The cultural reach of Ballet Hispanico.
By Ashley Fantz
APRIL 3, 2000: The men in white shirts sweat. After hours under a Cuban sun, pulling and cutting weeds, their thick, calloused fingers have begun to bleed. One uses the back of his cramped hand to wipe his burnt forehead; another pauses to grip his lower back that's as taut as a piano cord. Their scythes swing back and forth keeping time, whacking tobacco leaves.
Beside the men, their wives carry water. With one more quick slice -- all the workers together with one whoosh! -- the wives fall over their husbands' arms. Another slice, and the women lower themselves spiral-like to the ground as if to become part of the earth.
It's a lovely moment from Ballet Hispanico, a 30-year-old dance company known for combining the loose and sensual aspect of Spanish and Latino movement with traditional modern and jazz technique. The company performs Juajira, choreographed by 14-year Ballet Hispanico member Pedro Ruiz. It's the story of Ruiz, originally from Cuba, working in tobacco fields with his grandfather. He considers the piece a tribute to the women who worked beside the men, fantastically represented by female dancers working themselves into a poly-rhythmic mambo frenzy.
"This is his first ballet, but it's pretty amazing," says founder and director Tina Ramirez, who's commissioned choreography for Ballet Hispanico from such legends as Bob Fosse protege Ann Reinking and George Faison.
Juajira features a powerful transitional duet, representing the folding of the work day into a nighttime fiesta. Bury Me Standing, a colorful number about gypsy life, follows as another example of the company's preference for narrative dance. Using Albanian, Spanish, and Romanian music, the company's dancers are cloaked in a swash of pinks, reds, browns, and blues, as they go from city to city to find their homeland. Ramirez employs poles, covered in cloth with strings attached to change the scenery's landscape.
The March 30th production at Germantown Performing Arts Centre will closely replicate their performances in larger New York City theaters.
"There are some tours that change what they do from venue to venue," Ramirez says. "I'm never going to do that because it's like cheating an audience out of seeing the real thing."
Over the past year, Ballet Hispanico has toured the world and danced before its largest audiences yet. It would be unfair to chalk that up to the recent popularity of Latino music, especially since on the surface that means the pop appeal of Ricky Martin's bubblegum dance songs and Jennifer Lopez's -- well, Jennifer Lopez's everything. The media went on to add to the triteness by dubbing 1999 The Year of the Latino.
"Every 30 years there's a surge of Latin music. It happened with Gershwin and Copeland, then went away," says Ramirez, laughing. "It's our time again to be really hot, but if you ask me, we've always been hot."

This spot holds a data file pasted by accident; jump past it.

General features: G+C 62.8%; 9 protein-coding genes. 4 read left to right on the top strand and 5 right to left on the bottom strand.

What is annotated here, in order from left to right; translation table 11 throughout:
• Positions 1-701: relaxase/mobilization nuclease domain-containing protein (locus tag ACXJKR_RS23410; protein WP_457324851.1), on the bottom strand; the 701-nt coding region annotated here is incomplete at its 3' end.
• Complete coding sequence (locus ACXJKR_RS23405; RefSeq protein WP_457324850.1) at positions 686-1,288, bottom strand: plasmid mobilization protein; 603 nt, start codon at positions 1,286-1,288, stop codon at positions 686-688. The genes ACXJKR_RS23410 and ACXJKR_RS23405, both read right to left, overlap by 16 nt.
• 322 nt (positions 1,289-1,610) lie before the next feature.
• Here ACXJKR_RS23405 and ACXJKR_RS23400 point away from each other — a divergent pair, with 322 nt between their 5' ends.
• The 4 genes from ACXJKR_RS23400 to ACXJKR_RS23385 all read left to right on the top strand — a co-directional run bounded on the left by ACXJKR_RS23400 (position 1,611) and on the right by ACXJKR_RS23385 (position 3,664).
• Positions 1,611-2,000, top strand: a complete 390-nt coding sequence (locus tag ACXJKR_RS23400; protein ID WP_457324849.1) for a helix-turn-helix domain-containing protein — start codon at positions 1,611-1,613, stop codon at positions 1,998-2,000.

When Ramirez, originally from Caracas, Venezuela, moved to New York in the late '50s, Latin dance wasn't enjoying a fraction of its popularity, and it took her a while to convince her parents that dance was more than a hobby -- even though she thinks she may have gotten her sense of rhythm from her former bull-fighting father.
"I would go out with my father and run alongside him," she says. "I remember him clapping and stomping with a fury. I loved watching him move. I would go home and raise up on my tippy-toes barefoot and just walk around like that. I could do that without toe-shoes until I was 16."
Ramirez eventually persuaded her parents to let her take dance lessons. She quickly rose to train with the Metropolitan Opera Ballet and Anna Pavlova's partner.
But most of her time was spent in an apartment building teaching the classes a retiring instructor left her. Within months, the number of students attending her ballet, ethnic, and modern classes doubled, and the landlord told her to move out.
"Because it was an apartment building, there were just too many people going in and out -- you know, these are Latin people so they are bringing their brothers, sisters, cousins, uncles," says Ramirez.
Ballet Hispanico has grown since then and moved two more times, now occupying a whole building on Manhattan's Upper West Side. And the company constantly receives favorable reviews from the most cantankerous critics.
"We showed people something they really hadn't seen before," Ramirez explains. "I wanted diversity, not just Latinos. But it was very important that I be able to see a dancer and say, 'Yes, she knows how to move like us.'"
The company is presently made up of dancers from South Africa, Korea, Russia, Italy, America, Puerto Rico, Chile, Cuba, and Venezuela.
"Dance is our culture so I thought, 'If these people want to, why should they not be professionals?'" she says. "We are not Flamenco dancers or caricatures of what people might think a Latino dance company is. Hispanic is not a type, not a way to describe something. Hispanic, black, white is not an identity. Stories that we happen to tell through dance are."
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